I read a very similar article behind a paywall in The Telegraph yesterday and just spotted it in the Daily Mail.....yes I know but the main bits are identical, the mail is just significantly longer with pictures.  Since the main points are the same I am linking the one everyone can read......... a team of German researchers are doing research in the hardest hit part of Germany to try and figure out in real life how the virus is spreading.  They have tested doorknobs, animal fur etc in patients homes and found no virus on those surfaces.  At this point they are concluding only person to person but very early.  
 

https://www.dailymail.co.uk/news/article-8182767/Scientist-casts-doubt-coronavirus-spread.html

Interesting and somewhat calming......that said neither Dh or I plan to stop wearing gloves to open Amazon packages. 😉 My hand washing protocols are still in place , it’s just made me feel a bit less stressed about one mistake and someone touches their face and infects us all! 

 

I am skeptical of that Mail article because:

https://www.thailandmedical.news/news/singapore-coronavirus-study-shows-that-virus-lingers-in-rooms-and-toilets

and the Princeton and several other combined entities study about virus time remaining viable on surfaces

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5 minutes ago, Ktgrok said:

 

Well, given that we know they found the virus on surfaces on one of the cruise ships 17 days later, I REALLY doubt that fomites are not an issue. I'm guessing those people were just cleaning well. Or maybe it depends on the temperature and humidity in the air? But it would be VERY irresponsible for anyone to promote the idea that it can't be spread on surfaces until we know a lot more.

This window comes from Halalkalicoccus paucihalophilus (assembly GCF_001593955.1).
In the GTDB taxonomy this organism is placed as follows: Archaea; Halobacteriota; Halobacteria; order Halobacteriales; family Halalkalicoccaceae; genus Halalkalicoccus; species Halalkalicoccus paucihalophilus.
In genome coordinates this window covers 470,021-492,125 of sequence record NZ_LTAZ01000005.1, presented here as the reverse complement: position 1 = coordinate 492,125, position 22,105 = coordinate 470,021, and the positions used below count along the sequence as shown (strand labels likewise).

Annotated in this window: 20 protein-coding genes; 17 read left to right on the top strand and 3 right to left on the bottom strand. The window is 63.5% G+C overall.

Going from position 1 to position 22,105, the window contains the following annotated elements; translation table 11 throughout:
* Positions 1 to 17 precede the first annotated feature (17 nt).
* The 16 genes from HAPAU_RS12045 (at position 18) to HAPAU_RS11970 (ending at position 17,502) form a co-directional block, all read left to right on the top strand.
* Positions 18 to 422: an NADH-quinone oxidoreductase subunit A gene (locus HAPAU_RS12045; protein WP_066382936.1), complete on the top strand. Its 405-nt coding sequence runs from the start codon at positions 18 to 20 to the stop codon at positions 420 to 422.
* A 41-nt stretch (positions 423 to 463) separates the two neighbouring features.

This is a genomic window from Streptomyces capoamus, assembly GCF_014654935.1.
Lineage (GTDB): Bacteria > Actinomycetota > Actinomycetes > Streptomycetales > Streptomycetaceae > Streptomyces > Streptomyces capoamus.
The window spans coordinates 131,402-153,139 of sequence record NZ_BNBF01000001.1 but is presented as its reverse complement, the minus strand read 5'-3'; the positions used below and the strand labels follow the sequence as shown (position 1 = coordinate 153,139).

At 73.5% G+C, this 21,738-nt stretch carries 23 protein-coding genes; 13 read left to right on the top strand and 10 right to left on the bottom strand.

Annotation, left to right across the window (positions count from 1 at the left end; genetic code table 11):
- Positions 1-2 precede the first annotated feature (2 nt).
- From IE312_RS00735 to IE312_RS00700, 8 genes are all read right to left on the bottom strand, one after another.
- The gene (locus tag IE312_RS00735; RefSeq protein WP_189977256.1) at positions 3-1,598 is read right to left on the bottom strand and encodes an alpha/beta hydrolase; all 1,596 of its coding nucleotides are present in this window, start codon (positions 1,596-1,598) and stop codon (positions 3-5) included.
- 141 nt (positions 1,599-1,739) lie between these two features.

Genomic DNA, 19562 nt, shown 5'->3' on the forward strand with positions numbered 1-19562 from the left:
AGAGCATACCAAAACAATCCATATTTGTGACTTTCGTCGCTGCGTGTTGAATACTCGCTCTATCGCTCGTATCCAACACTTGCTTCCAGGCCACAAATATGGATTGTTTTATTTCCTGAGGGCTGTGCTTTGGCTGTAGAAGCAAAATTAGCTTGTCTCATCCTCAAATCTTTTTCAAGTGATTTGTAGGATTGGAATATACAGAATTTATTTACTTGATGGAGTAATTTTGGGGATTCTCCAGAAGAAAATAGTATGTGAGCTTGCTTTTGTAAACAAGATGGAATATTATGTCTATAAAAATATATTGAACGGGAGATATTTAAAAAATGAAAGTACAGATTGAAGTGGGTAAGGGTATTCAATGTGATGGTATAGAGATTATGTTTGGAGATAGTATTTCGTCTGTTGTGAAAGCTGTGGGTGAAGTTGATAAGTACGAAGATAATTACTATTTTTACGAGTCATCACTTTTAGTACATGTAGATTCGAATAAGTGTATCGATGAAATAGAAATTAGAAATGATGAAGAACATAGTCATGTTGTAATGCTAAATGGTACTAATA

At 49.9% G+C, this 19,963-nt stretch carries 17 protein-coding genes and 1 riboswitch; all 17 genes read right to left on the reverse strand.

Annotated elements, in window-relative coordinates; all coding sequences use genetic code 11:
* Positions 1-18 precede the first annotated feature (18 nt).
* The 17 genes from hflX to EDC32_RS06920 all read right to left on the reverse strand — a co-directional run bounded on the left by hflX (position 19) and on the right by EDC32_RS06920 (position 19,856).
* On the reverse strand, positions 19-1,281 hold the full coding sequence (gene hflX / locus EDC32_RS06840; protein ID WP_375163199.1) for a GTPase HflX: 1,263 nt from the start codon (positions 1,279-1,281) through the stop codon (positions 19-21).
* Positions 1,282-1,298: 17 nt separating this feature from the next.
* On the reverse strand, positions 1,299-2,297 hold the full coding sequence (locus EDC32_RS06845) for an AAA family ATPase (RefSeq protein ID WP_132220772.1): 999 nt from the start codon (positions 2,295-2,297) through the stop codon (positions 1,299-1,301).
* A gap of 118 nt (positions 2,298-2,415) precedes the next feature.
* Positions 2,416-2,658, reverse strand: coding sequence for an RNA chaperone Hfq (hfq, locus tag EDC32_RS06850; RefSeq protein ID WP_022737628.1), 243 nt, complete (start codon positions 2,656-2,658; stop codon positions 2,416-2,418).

I agree that it is safest to go ahead assuming it can spread on surfaces until more info comes in. But the study was looking for live virus - the virus found on the ship was not live virus. Somebody explained this upthread; I believe they called it the shell of the virus. It could not have infected anybody.

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3 minutes ago, Pen said:

 

I am skeptical of that Mail article because:

https://www.thailandmedical.news/news/singapore-coronavirus-study-shows-that-virus-lingers-in-rooms-and-toilets

and the Princeton and several other combined entities study about virus time remaining viable on surfaces

I think there is general agreement that the virus *could* spread from surfaces. However, if person-to-person is the way it is spread most of the time, it changes the messaging that is out there.

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10 minutes ago, Ktgrok said:

Thank you!

 

Oh good, I could not recall who had raised garlic question to tag — I’m glad you noticed it!   

 

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4 minutes ago, TracyP said:

I think there is general agreement that the virus *could* spread from surfaces. However, if person-to-person is the way it is spread most of the time, it changes the messaging that is out there.

 

If you at least in part mean let’s all wear masks, or st least scarves or bandanas over our noses and mouths,  I agree.  

And if we can figure out separators for cashiers and others let’s do that. 

Etc. 

And let’s keep washing our hands well too. 

 

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21 hours ago, Pen said:

 

I wonder why hairdressers were exempted. 

 

Have you looked at me lately? haha Just kidding, it seems like a bad idea.

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2 minutes ago, Pen said:

 

If you at least in part mean let’s all wear masks, or st least scarves or bandanas over our noses and mouths,  I agree.